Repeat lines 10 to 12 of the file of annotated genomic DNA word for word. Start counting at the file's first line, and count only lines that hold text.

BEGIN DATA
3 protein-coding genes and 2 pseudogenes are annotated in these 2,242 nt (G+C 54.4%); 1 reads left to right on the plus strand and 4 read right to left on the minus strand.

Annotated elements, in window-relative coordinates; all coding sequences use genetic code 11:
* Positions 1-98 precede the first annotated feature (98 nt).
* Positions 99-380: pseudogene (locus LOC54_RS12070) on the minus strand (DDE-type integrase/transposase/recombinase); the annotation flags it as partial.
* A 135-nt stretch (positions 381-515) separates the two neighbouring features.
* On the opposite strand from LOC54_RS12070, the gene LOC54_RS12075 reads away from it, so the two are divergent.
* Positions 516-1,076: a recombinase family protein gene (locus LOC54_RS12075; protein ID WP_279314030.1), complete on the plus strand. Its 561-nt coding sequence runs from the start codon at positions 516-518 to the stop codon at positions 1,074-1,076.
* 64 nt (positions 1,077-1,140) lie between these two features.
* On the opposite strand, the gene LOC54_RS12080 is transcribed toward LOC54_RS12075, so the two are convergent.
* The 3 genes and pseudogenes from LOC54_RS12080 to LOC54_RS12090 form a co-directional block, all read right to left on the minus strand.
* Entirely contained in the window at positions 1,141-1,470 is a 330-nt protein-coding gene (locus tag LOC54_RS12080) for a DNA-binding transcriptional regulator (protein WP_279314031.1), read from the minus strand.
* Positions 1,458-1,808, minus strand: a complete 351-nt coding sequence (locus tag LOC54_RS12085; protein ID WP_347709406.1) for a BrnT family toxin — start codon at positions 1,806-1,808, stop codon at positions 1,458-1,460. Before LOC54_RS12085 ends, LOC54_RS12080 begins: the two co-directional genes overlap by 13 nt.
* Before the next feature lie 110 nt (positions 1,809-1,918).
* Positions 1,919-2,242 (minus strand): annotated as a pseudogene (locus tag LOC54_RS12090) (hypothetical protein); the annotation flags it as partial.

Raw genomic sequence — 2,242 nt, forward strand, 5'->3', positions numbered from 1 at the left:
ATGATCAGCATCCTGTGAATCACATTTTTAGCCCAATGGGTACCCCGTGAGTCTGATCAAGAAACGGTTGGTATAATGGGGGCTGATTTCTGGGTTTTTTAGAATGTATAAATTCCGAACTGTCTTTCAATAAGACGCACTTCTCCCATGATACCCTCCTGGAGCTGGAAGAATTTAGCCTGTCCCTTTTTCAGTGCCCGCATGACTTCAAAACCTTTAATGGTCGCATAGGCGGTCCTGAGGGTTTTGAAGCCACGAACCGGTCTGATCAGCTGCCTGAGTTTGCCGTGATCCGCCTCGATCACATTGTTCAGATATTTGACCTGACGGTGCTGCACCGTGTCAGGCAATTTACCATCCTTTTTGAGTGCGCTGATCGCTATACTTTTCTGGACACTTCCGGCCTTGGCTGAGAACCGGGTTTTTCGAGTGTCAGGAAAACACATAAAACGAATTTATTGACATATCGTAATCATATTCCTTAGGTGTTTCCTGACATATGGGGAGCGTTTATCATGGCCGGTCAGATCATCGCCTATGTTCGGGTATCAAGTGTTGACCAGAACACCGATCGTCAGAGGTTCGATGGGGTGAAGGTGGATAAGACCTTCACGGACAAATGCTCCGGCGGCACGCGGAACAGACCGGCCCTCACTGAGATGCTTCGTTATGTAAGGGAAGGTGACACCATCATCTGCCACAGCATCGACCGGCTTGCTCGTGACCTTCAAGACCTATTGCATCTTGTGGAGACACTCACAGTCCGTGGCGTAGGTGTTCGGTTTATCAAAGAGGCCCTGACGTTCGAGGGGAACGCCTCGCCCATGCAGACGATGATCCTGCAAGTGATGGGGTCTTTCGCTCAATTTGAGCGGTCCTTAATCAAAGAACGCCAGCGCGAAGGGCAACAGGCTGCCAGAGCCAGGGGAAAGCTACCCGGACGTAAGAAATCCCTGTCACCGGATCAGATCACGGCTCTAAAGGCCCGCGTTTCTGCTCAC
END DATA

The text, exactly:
* The 3 genes and pseudogenes from LOC54_RS12080 to LOC54_RS12090 form a co-directional block, all read right to left on the minus strand.
* Entirely contained in the window at positions 1,141-1,470 is a 330-nt protein-coding gene (locus tag LOC54_RS12080) for a DNA-binding transcriptional regulator (protein WP_279314031.1), read from the minus strand.
* Positions 1,458-1,808, minus strand: a complete 351-nt coding sequence (locus tag LOC54_RS12085; protein ID WP_347709406.1) for a BrnT family toxin — start codon at positions 1,806-1,808, stop codon at positions 1,458-1,460. Before LOC54_RS12085 ends, LOC54_RS12080 begins: the two co-directional genes overlap by 13 nt.